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When doing inverse trigonometric equations on a calculator, only the lowest positive solution is shown. How can I see alternative solutions (specifically for a Casio FX85ES)?

Current behaviour: $$sin^{-1}{0.5} = 30$$

Desired behaviour: $$sin^{-1}{0.5} = 30 , 150 , 390 , ...$$

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The arcsin function only takes values between $-\pi/2$ and $\pi/2$ (or between -90 and 90 if you are using degrees). The other values are not values taken by arcsine. – Arturo Magidin Jun 7 '11 at 18:45
I don't know about your calculator, but if mine told me $30=150$ then I would throw it away... – mac Jun 7 '11 at 18:46
@mac: Sorry, bad notation there, I'll change it. – Zaz Jun 8 '11 at 12:00
up vote 3 down vote accepted

I believe your energy would be better spent just taking the value given from the calculator and thinking about this simple observation:

In terms of the unit circle: Note that $\sin(\theta)$ refers to the $y$-value of the point on the unit circle corresponding to angle $\theta$ (Here, $\theta$ will be measured in degrees to match the OP's question, although I think radians are preferably). Unless the angle is $90^{\circ}$ or $270^{\circ}$, there are exactly two points on the unit circle with that $y$-value. Therefore, to find the other one, you simply look at the opposite angle on the circle: $180^{\circ} - \theta$. Therefore, your calculator gives that $\sin^{-1}(1/2) = 30^{\circ}$, and we quickly get the next value of $150^{\circ}$. To get the remaining values, we add multiples of $360^{\circ}$ to $30^{\circ}$ and $150^{\circ}$.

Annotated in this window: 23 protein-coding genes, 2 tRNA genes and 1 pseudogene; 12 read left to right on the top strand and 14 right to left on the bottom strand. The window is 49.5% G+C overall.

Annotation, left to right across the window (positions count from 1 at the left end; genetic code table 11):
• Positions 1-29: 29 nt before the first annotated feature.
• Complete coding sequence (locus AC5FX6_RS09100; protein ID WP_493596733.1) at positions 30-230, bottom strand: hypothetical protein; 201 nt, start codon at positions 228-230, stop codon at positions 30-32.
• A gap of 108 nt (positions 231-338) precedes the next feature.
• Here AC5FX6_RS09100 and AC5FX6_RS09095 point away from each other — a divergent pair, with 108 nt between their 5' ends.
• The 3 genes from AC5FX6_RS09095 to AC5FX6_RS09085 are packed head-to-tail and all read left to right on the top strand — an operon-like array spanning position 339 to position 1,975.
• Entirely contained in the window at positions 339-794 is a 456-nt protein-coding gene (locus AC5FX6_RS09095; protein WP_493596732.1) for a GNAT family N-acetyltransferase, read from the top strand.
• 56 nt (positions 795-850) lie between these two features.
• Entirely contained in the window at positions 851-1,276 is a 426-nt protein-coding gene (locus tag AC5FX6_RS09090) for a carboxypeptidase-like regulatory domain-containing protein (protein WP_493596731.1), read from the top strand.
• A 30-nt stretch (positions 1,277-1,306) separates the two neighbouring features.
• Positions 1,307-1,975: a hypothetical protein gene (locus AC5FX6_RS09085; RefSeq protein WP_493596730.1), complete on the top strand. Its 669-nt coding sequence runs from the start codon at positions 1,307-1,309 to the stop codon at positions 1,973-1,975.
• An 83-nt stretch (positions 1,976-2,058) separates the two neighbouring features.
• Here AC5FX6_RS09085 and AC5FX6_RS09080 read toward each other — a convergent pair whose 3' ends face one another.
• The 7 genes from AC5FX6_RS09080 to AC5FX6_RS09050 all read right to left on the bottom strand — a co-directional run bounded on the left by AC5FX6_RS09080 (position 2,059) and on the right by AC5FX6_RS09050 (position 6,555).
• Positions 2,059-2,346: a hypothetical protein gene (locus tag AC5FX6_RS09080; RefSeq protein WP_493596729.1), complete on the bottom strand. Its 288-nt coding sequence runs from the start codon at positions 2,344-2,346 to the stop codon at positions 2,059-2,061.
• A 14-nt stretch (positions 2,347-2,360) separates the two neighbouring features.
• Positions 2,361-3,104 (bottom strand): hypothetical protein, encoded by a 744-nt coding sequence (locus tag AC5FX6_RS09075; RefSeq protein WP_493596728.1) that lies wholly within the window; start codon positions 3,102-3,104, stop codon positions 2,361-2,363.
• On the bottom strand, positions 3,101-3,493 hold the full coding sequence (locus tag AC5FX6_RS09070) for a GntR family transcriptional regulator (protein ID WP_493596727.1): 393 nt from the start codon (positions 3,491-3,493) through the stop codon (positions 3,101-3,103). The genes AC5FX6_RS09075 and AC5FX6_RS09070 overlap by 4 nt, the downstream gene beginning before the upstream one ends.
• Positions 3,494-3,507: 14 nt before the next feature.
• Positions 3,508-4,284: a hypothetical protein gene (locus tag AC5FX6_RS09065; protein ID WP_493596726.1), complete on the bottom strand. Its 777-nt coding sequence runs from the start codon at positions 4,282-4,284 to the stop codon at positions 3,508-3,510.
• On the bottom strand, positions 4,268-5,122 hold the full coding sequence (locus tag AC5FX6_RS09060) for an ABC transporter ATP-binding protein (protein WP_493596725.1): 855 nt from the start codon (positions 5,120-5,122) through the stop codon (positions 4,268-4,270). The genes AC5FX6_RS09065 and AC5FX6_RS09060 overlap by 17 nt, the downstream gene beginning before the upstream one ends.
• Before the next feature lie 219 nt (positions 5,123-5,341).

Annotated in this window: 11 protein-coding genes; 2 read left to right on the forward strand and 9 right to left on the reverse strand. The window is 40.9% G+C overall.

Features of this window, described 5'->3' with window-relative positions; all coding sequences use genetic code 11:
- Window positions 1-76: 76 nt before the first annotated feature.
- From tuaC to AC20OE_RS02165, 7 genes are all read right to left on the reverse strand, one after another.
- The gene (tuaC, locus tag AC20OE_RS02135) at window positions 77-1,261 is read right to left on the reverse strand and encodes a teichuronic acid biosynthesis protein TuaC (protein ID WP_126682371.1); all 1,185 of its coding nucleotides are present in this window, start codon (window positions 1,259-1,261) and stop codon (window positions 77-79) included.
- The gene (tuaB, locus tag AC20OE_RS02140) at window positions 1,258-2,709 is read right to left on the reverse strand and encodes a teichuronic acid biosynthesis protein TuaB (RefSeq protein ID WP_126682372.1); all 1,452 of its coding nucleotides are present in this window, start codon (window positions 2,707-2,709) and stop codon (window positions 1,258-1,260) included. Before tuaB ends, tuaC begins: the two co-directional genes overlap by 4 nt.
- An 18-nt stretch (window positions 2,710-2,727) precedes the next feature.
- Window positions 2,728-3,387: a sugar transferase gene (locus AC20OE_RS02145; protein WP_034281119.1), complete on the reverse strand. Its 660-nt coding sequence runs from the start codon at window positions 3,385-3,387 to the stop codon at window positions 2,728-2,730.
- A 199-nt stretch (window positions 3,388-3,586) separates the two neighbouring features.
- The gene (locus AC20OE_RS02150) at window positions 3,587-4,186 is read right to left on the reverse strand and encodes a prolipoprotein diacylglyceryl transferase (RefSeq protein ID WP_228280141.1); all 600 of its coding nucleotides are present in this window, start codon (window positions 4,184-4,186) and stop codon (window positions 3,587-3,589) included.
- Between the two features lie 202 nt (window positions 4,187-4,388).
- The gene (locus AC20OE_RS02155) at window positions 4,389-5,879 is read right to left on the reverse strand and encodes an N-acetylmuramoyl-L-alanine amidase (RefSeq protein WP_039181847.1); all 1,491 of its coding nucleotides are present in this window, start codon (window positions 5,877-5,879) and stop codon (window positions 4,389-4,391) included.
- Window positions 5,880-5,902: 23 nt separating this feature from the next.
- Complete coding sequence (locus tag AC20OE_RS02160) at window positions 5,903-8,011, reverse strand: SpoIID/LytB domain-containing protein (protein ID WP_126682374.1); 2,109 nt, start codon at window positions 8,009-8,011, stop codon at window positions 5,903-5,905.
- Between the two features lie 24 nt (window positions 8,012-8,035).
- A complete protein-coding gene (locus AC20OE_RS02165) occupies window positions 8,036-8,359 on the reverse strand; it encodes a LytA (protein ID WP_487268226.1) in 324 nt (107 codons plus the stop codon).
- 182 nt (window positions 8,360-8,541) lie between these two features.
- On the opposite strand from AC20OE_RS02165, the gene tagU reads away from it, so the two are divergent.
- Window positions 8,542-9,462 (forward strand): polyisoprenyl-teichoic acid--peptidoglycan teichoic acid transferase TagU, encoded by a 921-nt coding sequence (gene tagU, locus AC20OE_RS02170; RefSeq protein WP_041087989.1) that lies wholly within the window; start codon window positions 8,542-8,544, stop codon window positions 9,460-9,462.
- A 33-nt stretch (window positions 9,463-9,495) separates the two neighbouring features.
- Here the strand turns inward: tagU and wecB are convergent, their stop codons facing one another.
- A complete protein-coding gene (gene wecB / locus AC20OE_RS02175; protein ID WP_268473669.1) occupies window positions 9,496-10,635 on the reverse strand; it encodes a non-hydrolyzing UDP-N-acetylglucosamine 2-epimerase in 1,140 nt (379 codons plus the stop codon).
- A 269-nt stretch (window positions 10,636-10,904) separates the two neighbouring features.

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Although this doesn't tell me how to solve the problem using a calculator it does explain how to easily solve the problem mentally; I agree that this is probably a good idea. Thanks. – Zaz Jun 11 '11 at 22:30

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